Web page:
Me: You will get older. And eventually you will have sex. And by golly, if there is anything I can do to make that sex safer, I’m gonna do it.

  2. baal says

    This reminds me to check on the coverage for the shot for my son. The vaccine also reduce transmission rates of the virus if males get it too. I want him to get the shot but not if I have to pay the retail price on it.

  3. AsqJames says

    I mostly agree, however although a portion of those hostile to the HPV vaccine will be immune to science and evidence, some will not. If the existence of such a study tips the balance for enough parents (and I don’t know what that number would be), it’s worth it.

    There’s also some value in having the actual evidence to show how stupid some notions are. As opposed to only being able to say “there’s no evidence for that”, we can now say “there is positive evidence that is not the case.” This shouldn’t be over-emphasized though as it may encourage the kooks to claim their wildest notions are valid theories until time and money is wasted proving them wrong.

    with the elimination of the risk of cervical cancer […], little girls all over the world would suddenly begin throwing caution to the wind and start banging each other’s brains out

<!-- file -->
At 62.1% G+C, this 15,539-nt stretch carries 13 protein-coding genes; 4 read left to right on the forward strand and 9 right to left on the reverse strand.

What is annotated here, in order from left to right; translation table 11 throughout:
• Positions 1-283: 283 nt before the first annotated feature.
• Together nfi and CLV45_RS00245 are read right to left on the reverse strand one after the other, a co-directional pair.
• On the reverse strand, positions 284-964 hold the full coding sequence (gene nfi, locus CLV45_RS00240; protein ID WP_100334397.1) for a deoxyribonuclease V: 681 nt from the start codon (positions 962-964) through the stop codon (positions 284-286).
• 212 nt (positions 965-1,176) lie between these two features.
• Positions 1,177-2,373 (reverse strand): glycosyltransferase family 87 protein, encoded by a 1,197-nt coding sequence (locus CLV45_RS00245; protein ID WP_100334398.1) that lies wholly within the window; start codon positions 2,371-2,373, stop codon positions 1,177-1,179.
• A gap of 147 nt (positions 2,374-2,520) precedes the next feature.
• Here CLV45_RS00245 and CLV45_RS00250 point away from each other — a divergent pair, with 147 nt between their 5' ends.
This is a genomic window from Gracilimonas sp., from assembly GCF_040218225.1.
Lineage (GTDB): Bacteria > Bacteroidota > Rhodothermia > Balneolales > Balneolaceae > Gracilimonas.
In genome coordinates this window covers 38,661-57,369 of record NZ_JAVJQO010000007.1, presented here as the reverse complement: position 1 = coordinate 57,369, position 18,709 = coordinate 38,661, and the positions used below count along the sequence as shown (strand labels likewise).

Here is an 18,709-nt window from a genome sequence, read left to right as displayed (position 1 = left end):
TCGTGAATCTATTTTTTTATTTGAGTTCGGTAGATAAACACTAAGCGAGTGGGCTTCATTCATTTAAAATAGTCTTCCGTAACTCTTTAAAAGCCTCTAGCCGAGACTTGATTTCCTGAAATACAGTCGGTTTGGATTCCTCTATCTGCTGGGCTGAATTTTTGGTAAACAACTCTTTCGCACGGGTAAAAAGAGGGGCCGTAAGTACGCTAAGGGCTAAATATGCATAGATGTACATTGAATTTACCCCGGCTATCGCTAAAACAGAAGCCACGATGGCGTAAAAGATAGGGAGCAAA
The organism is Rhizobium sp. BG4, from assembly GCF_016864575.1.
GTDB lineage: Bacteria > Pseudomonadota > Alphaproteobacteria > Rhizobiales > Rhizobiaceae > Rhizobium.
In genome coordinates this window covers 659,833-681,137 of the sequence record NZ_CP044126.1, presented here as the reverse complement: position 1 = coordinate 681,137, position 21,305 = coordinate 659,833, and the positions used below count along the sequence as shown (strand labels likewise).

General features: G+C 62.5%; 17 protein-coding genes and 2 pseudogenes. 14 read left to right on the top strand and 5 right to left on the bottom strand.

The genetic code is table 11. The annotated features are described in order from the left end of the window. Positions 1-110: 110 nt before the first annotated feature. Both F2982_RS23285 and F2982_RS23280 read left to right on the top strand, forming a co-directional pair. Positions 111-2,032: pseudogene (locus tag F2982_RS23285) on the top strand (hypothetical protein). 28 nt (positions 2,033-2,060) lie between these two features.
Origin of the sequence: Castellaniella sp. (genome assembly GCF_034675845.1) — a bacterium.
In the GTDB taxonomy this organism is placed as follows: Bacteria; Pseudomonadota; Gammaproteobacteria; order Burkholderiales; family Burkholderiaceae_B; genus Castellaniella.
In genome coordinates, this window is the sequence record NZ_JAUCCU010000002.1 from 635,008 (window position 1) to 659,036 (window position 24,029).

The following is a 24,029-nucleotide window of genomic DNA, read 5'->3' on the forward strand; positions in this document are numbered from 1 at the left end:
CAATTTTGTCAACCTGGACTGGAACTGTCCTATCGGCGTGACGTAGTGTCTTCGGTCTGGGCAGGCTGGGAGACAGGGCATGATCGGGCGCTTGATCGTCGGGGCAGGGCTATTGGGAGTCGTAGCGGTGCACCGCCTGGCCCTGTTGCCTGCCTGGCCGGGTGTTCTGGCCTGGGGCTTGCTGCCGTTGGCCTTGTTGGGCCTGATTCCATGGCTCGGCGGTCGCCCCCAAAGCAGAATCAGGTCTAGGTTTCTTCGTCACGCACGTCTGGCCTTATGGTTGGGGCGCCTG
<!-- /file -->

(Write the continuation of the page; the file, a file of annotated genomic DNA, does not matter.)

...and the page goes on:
Given the low level of STIs in the lesbian population, such an outcome would have quite the positive effect on the incidence of many other diseases. I’d pity teenaged boys though – relationships are hard enough at that age without drastically reducing the number of possible partners.

  4. davidhart says

    Yeah, I’m with AsqJames on this one… while in an ideal world this would have been a really stupid study to spend time and money on, in a world populated by a non-negligible number of nutjobs, it makes sense. At least if anyone tries to pass legislation hostile to HPV vaccination, they can have this waved in their face and, while their fellow nutjobs will be unswayed, they will themself have to face the choice of either bowing to the facts or being seen by all their non-nutjob electors as wanting to pass laws based on proven untruths, as opposed to mere personal conviction.

  5. left0ver1under says

    The anti-HPV-vaxers are the same idiots (or the same category of idiots) as those who are against sex education.

    They’re not interested in prevention or cure. They’re interested in causing lifelong misery, disease and poverty to anyone who won’t obey them.

  6. says

    All due respect davidhart, this study and any number of studies like it would have no effect whatsoever on attempts to pass such legislation.

    There is a mountain of studies showing that there is no link between abortion and suicide or abortion and breast cancer. Yet several states, including my own, Texas, legally require doctors to lie to their patients and say that abortion can lead to suicide and breast cancer.

    For the record, the doctors challenged this law in court. They lost. They also challenged the more recent law allowing the state to rape me with a plastic wand if I want a termination. Again, the doctors lost.

  7. says